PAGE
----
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Old 11-18-2007, 08:03 AM
 
356 posts, read 360,472 times
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Never have found one to offer chipped, sliced, pulled or chunked BBQ with brunswick stew and white bread, sweet tea. We're talking barbecue pork not beef. We're talking pork--If you want to talk ribs, talks ribs not bbq. Believe me if you grew up eating bbq slow cooked over open pit doused with sauce by a mop -- you will be disappointed with Chicago bbq.
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Old 11-18-2007, 12:07 PM
mdz
 
Location: Near West Burbs, IL
622 posts, read 2,340,929 times
Reputation: 188
Again, try the smokehouse (if it's still owned by the same guy). Last visit I had pulled pork, white bread, collard greens, sweet tea, and peach cobbler for dessert. I didn't eat for about 24 hours after that.

Last edited by mdz; 11-18-2007 at 03:54 PM.. Reason: spelling
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Old 11-19-2007, 10:17 AM
 
356 posts, read 360,472 times
Reputation: 27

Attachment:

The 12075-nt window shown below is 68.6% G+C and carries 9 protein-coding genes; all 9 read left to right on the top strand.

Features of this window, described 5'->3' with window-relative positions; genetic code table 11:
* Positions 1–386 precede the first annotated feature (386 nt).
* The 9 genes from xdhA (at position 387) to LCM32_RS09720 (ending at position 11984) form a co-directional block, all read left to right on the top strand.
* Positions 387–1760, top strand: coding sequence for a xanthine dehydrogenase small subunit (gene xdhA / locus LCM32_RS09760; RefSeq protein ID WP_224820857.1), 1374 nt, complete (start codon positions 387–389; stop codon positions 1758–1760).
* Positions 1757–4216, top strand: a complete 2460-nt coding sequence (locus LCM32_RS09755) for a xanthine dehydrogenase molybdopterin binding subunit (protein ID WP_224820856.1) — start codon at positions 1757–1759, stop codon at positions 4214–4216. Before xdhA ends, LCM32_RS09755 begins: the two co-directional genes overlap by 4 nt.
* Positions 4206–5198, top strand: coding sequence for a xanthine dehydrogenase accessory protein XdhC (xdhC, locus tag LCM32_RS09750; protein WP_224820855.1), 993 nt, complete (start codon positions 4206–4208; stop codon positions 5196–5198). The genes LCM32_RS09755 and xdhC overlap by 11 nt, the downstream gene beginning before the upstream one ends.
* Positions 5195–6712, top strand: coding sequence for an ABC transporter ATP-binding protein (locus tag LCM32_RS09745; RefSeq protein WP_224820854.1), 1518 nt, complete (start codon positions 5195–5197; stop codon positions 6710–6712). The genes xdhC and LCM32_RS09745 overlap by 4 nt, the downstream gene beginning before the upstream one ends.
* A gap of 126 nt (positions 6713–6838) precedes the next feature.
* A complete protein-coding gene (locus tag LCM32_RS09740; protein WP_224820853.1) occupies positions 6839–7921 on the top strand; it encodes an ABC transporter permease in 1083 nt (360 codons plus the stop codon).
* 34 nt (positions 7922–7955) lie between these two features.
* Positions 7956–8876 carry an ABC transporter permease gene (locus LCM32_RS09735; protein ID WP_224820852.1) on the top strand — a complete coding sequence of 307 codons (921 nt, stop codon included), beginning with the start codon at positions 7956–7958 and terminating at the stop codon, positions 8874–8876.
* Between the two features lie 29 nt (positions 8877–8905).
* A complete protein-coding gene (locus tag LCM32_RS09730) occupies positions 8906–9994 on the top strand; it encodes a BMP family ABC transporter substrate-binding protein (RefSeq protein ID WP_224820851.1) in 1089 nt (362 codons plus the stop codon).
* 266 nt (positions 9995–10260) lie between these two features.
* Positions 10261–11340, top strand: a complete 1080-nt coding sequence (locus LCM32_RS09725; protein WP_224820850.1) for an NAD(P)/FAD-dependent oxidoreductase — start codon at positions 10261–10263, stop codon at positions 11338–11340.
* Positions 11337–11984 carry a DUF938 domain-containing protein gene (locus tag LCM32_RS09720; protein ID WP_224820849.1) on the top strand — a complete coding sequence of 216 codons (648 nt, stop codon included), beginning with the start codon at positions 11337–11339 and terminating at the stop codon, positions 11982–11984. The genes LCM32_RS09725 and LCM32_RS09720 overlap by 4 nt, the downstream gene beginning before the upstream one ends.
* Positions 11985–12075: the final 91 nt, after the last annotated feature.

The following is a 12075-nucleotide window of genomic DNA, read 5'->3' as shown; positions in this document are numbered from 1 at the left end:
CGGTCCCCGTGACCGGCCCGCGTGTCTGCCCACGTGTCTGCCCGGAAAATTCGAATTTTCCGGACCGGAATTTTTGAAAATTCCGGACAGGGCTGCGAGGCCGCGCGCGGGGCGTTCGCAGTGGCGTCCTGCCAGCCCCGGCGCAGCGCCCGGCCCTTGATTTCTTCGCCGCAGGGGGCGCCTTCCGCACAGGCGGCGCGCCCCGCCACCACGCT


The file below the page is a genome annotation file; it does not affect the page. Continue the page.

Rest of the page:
thanks, I'll give it a try
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Old 11-20-2007, 07:52 PM
 
Location: Alabama
25 posts, read 110,698 times
Reputation: 25
My experience is opposite yours, WCJohn. I grew up in WI, lived in IL for a while & moved to AL a few years ago. My observations, from my own experiences:

Everything moves faster than in the south. We talk faster, we walk faster. Most don't linger -- they conduct their business & leave. And a lot of ppl don't come off as friendly. It's not rudeness, it's just the way we are. It's considered respecting others' privacy, or just minding your own business.

A Typical Conversation I Have in the Grocery Store:
Checkout clerk: You doing ok today?
Me: M-hm.
Clerk: What's that? You doing all right? Everything ok today?
Me: <blank stare>
Clerk (to next customer): I guess she don't wanna talk! I was just askin!
Next customer: Hahahahahaha! Oh, that reminds me of the time Bob's wife's cousin's neighbor from up north....... blah blah blah
Me: <blank stare>